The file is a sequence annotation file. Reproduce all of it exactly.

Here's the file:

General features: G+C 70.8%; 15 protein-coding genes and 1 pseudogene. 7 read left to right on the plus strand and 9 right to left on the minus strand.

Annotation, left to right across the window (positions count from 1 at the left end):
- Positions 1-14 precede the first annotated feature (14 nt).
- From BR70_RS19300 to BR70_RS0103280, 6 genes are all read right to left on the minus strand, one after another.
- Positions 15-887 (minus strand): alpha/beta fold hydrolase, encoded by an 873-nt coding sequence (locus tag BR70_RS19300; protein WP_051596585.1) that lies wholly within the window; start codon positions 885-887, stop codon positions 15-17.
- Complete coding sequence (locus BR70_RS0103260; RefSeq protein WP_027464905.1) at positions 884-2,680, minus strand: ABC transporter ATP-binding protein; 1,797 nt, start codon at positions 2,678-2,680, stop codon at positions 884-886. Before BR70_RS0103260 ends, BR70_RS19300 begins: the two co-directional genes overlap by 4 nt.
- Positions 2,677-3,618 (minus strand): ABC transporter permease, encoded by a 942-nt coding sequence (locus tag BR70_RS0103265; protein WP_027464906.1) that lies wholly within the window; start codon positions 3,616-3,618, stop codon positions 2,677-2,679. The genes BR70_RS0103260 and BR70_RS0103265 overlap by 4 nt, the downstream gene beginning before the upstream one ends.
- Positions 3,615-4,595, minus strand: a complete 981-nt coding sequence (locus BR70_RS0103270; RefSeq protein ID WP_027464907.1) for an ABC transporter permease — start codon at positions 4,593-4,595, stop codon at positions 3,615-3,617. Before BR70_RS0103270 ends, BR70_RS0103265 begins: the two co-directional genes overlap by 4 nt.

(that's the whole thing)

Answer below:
General features: G+C 70.8%; 15 protein-coding genes and 1 pseudogene. 7 read left to right on the plus strand and 9 right to left on the minus strand.

Annotation, left to right across the window (positions count from 1 at the left end):
- Positions 1-14 precede the first annotated feature (14 nt).
- From BR70_RS19300 to BR70_RS0103280, 6 genes are all read right to left on the minus strand, one after another.
- Positions 15-887 (minus strand): alpha/beta fold hydrolase, encoded by an 873-nt coding sequence (locus tag BR70_RS19300; protein WP_051596585.1) that lies wholly within the window; start codon positions 885-887, stop codon positions 15-17.
- Complete coding sequence (locus BR70_RS0103260; RefSeq protein WP_027464905.1) at positions 884-2,680, minus strand: ABC transporter ATP-binding protein; 1,797 nt, start codon at positions 2,678-2,680, stop codon at positions 884-886. Before BR70_RS0103260 ends, BR70_RS19300 begins: the two co-directional genes overlap by 4 nt.
- Positions 2,677-3,618 (minus strand): ABC transporter permease, encoded by a 942-nt coding sequence (locus tag BR70_RS0103265; protein WP_027464906.1) that lies wholly within the window; start codon positions 3,616-3,618, stop codon positions 2,677-2,679. The genes BR70_RS0103260 and BR70_RS0103265 overlap by 4 nt, the downstream gene beginning before the upstream one ends.
- Positions 3,615-4,595, minus strand: a complete 981-nt coding sequence (locus BR70_RS0103270; RefSeq protein ID WP_027464907.1) for an ABC transporter permease — start codon at positions 4,593-4,595, stop codon at positions 3,615-3,617. Before BR70_RS0103270 ends, BR70_RS0103265 begins: the two co-directional genes overlap by 4 nt.